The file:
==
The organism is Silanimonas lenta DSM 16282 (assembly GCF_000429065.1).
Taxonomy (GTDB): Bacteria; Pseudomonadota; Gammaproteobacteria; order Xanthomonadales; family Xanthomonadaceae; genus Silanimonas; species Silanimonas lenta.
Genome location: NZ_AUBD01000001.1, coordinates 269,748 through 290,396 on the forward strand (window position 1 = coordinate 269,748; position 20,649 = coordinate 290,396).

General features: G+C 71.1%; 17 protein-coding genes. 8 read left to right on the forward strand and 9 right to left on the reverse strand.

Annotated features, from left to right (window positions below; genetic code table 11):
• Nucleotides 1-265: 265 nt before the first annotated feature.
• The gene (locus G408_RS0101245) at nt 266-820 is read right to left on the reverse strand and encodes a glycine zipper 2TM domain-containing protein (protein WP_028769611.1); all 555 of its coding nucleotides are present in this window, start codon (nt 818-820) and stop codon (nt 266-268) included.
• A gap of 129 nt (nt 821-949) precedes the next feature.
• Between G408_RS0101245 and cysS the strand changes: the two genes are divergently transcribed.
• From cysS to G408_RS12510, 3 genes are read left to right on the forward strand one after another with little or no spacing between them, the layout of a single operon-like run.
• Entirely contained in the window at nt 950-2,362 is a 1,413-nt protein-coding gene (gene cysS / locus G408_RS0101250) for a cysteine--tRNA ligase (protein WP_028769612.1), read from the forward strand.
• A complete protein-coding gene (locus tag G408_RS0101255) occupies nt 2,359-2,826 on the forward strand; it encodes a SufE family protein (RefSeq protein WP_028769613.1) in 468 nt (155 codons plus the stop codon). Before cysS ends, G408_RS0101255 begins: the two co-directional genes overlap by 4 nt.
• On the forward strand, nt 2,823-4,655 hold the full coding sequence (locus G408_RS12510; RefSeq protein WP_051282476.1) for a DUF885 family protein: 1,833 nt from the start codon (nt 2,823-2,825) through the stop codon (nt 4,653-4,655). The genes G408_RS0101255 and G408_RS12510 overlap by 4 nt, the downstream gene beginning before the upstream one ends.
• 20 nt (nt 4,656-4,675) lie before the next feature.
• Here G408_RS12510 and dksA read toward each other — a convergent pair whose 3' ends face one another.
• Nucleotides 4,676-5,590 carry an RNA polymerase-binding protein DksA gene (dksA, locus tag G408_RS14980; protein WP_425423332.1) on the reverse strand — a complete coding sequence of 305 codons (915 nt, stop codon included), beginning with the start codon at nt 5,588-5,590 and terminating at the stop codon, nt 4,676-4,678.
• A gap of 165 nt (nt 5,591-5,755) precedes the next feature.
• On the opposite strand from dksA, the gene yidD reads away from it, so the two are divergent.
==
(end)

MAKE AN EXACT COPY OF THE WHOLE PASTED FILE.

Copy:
The organism is Silanimonas lenta DSM 16282 (assembly GCF_000429065.1).
Taxonomy (GTDB): Bacteria; Pseudomonadota; Gammaproteobacteria; order Xanthomonadales; family Xanthomonadaceae; genus Silanimonas; species Silanimonas lenta.
Genome location: NZ_AUBD01000001.1, coordinates 269,748 through 290,396 on the forward strand (window position 1 = coordinate 269,748; position 20,649 = coordinate 290,396).

General features: G+C 71.1%; 17 protein-coding genes. 8 read left to right on the forward strand and 9 right to left on the reverse strand.

Annotated features, from left to right (window positions below; genetic code table 11):
• Nucleotides 1-265: 265 nt before the first annotated feature.
• The gene (locus G408_RS0101245) at nt 266-820 is read right to left on the reverse strand and encodes a glycine zipper 2TM domain-containing protein (protein WP_028769611.1); all 555 of its coding nucleotides are present in this window, start codon (nt 818-820) and stop codon (nt 266-268) included.
• A gap of 129 nt (nt 821-949) precedes the next feature.
• Between G408_RS0101245 and cysS the strand changes: the two genes are divergently transcribed.
• From cysS to G408_RS12510, 3 genes are read left to right on the forward strand one after another with little or no spacing between them, the layout of a single operon-like run.
• Entirely contained in the window at nt 950-2,362 is a 1,413-nt protein-coding gene (gene cysS / locus G408_RS0101250) for a cysteine--tRNA ligase (protein WP_028769612.1), read from the forward strand.
• A complete protein-coding gene (locus tag G408_RS0101255) occupies nt 2,359-2,826 on the forward strand; it encodes a SufE family protein (RefSeq protein WP_028769613.1) in 468 nt (155 codons plus the stop codon). Before cysS ends, G408_RS0101255 begins: the two co-directional genes overlap by 4 nt.
• On the forward strand, nt 2,823-4,655 hold the full coding sequence (locus G408_RS12510; RefSeq protein WP_051282476.1) for a DUF885 family protein: 1,833 nt from the start codon (nt 2,823-2,825) through the stop codon (nt 4,653-4,655). The genes G408_RS0101255 and G408_RS12510 overlap by 4 nt, the downstream gene beginning before the upstream one ends.
• 20 nt (nt 4,656-4,675) lie before the next feature.
• Here G408_RS12510 and dksA read toward each other — a convergent pair whose 3' ends face one another.
• Nucleotides 4,676-5,590 carry an RNA polymerase-binding protein DksA gene (dksA, locus tag G408_RS14980; protein WP_425423332.1) on the reverse strand — a complete coding sequence of 305 codons (915 nt, stop codon included), beginning with the start codon at nt 5,588-5,590 and terminating at the stop codon, nt 4,676-4,678.
• A gap of 165 nt (nt 5,591-5,755) precedes the next feature.
• On the opposite strand from dksA, the gene yidD reads away from it, so the two are divergent.